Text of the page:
received an offer with a $50,100 deposit of which the contract said $100 was immediately non-refundable. Why?

In Selling Property - Asked by Ralph H. - May 19, 2015
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Answer(s)

R J.
Corporate Investor
San Jose, CA

I don't know if this is specific to California or not but I had this come up in a transaction too. It seems there was some court ruling (I do NOT know the details and I am not an attorney) where someone someone got into trouble because the court ruled there was no "consideration". So my attorney recommended I make some part of the deposit (in fact it was $100 too) nonrefundable.

May 19, 2015
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Henry P.
Broker/Agent
Walnut Creek, CA

Was the nonrefundable deposit comment made in an Addendum?

May 19, 2015
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Ralph H.
Broker/Agent
Healdsburg, CA

Thanks for the responses.
Yes, the comment saying that $100 was non-refundable immediately was in an addendum.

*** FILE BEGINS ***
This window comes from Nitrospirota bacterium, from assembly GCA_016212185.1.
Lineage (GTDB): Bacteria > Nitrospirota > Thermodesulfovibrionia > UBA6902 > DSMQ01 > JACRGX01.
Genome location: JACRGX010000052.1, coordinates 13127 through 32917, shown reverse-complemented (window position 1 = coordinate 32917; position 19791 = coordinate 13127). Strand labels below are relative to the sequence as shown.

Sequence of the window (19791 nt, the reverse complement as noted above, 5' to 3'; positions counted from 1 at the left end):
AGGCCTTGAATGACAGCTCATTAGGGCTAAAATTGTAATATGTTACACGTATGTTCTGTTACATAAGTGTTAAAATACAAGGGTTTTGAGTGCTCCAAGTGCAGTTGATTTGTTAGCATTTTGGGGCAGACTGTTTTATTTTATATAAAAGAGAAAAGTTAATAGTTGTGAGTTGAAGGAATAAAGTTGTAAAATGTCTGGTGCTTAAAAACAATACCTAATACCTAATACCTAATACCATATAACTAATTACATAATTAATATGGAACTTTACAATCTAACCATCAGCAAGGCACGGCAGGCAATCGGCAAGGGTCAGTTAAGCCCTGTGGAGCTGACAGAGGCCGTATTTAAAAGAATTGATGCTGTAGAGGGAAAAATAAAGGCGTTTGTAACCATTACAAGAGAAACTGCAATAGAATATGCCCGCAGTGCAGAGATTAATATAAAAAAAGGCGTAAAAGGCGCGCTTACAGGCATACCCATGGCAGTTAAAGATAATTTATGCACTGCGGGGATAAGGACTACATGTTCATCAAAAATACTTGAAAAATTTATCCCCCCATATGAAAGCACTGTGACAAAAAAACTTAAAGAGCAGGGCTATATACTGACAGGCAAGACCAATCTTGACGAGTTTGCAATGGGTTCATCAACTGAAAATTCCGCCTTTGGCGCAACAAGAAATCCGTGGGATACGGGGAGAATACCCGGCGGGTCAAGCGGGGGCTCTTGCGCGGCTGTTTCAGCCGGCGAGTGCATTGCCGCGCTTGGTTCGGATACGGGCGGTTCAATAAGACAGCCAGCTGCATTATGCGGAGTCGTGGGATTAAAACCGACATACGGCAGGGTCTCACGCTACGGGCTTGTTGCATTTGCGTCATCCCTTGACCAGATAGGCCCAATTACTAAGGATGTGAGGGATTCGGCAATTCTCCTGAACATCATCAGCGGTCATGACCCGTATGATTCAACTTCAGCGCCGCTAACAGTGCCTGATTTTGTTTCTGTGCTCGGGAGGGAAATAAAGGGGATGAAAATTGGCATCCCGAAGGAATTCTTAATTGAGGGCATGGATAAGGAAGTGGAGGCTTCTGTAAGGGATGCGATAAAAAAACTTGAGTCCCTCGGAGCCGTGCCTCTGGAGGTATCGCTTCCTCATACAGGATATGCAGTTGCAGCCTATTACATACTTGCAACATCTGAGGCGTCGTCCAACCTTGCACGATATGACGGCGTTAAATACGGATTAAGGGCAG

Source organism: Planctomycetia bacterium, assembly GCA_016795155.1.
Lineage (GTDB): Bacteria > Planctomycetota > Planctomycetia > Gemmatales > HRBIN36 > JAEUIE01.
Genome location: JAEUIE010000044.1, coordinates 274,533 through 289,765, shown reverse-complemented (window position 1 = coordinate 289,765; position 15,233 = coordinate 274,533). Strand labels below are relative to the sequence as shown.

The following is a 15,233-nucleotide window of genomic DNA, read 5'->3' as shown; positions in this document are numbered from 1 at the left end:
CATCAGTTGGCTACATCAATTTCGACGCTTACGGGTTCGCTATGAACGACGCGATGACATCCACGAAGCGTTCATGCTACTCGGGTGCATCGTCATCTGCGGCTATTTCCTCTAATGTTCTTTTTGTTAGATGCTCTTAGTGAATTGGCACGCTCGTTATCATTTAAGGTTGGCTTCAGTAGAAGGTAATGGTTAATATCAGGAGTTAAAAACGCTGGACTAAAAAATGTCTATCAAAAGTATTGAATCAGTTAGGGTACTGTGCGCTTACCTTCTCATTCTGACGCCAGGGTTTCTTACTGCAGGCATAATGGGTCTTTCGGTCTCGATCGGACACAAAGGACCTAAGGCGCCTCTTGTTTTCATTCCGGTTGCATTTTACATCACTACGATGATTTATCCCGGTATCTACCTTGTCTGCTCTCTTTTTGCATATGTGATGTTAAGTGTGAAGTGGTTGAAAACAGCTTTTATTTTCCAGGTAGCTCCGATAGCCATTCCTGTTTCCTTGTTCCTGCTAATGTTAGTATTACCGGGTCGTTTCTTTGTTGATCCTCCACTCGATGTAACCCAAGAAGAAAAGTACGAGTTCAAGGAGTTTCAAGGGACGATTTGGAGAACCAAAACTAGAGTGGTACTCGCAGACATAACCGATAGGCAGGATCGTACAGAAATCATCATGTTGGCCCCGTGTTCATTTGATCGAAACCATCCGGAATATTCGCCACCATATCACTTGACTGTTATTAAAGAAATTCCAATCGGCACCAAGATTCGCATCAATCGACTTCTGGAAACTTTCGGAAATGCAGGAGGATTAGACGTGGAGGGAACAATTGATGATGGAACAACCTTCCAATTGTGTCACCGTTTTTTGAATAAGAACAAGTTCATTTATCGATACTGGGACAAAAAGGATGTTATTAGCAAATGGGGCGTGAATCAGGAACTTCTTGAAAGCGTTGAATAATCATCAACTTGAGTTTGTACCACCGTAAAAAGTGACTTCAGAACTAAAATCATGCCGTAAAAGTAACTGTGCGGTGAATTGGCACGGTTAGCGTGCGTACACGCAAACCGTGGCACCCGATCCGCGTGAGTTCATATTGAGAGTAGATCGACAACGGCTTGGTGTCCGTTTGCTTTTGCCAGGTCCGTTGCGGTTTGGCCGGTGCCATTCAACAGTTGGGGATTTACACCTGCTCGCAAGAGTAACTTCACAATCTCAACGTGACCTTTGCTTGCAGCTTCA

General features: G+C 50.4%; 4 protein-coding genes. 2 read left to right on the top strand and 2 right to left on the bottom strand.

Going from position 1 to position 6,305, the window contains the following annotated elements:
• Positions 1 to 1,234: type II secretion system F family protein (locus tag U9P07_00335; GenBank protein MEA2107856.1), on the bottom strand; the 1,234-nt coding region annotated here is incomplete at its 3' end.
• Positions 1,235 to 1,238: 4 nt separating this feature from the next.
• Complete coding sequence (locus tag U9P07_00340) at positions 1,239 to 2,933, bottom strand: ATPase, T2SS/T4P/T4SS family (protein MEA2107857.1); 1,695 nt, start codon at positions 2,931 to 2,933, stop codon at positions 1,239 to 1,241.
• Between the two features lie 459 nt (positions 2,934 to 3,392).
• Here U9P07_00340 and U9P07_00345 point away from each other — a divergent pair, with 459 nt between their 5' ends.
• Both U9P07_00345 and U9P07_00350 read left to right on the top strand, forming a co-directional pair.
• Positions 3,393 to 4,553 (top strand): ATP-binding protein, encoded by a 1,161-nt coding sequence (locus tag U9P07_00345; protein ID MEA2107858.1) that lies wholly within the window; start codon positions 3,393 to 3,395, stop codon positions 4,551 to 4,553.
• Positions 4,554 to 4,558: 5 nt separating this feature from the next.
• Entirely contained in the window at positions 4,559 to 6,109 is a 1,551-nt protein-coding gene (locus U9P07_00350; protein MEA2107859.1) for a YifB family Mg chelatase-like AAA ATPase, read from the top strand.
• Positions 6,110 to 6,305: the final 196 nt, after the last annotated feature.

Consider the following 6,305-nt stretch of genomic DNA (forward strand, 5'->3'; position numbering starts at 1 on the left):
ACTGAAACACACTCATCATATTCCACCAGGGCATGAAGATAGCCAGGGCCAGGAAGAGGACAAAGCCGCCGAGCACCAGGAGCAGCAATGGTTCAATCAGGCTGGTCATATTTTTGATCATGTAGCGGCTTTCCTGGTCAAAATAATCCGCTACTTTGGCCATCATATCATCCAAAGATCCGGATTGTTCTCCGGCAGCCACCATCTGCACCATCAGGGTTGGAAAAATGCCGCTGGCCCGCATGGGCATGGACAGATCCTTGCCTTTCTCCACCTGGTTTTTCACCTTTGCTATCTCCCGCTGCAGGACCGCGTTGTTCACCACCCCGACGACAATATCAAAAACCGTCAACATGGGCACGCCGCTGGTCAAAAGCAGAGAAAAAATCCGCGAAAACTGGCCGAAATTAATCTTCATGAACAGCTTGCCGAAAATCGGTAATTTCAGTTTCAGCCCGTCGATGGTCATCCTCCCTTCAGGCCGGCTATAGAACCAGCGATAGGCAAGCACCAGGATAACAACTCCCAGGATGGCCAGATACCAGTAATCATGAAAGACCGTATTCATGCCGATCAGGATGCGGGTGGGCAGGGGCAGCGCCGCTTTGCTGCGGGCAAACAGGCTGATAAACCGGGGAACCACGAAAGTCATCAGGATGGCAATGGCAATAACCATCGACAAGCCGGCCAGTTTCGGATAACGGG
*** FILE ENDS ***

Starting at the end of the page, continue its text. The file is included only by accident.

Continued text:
I have read court decisions that said the promise to buy or sell was consideration enough to make a deal a deal. Different courts, different opinions!

May 22, 2015
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Juve P.
Broker/Agent
Orange, CA

Consideration.

May 28, 2015
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Dottie S.
Broker/Agent
San Diego, CA

Your attorney made the right recommendation. It is called Independent Consideration, just google that term. You will find something along these lines--California Supreme Court 2010 case, Steiner vs. Thexton, the Court held that a buyer who provides separate and independent consideration under his purchase agreement (in addition to a deposit in escrow which is fully refundable to the buyer prior to expiration of the due diligence period) constitutes a bilateral contract which cannot be terminated by the seller.

Jun 2, 2015
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Ralph H.
Broker/Agent
Healdsburg, CA

As I read the California Supreme Court 2010 case, Steiner vs. Thexton, the Court held that the buyer's efforts and expenditures to develop the property were satisfactory to provide "separate and independent consideration" confirming the Seller could not unilaterally cancel the contract. Being a little long in the tooth, I don't always follow these court cases correctly but this one seems to confirm no specific amount of a deposit needs to be non-refundable to make a binding-on-the-Seller contract. I think my Buyer was just using a belt and suspenders approach to make sure I was tied in to selling to him.

Jun 20, 2015
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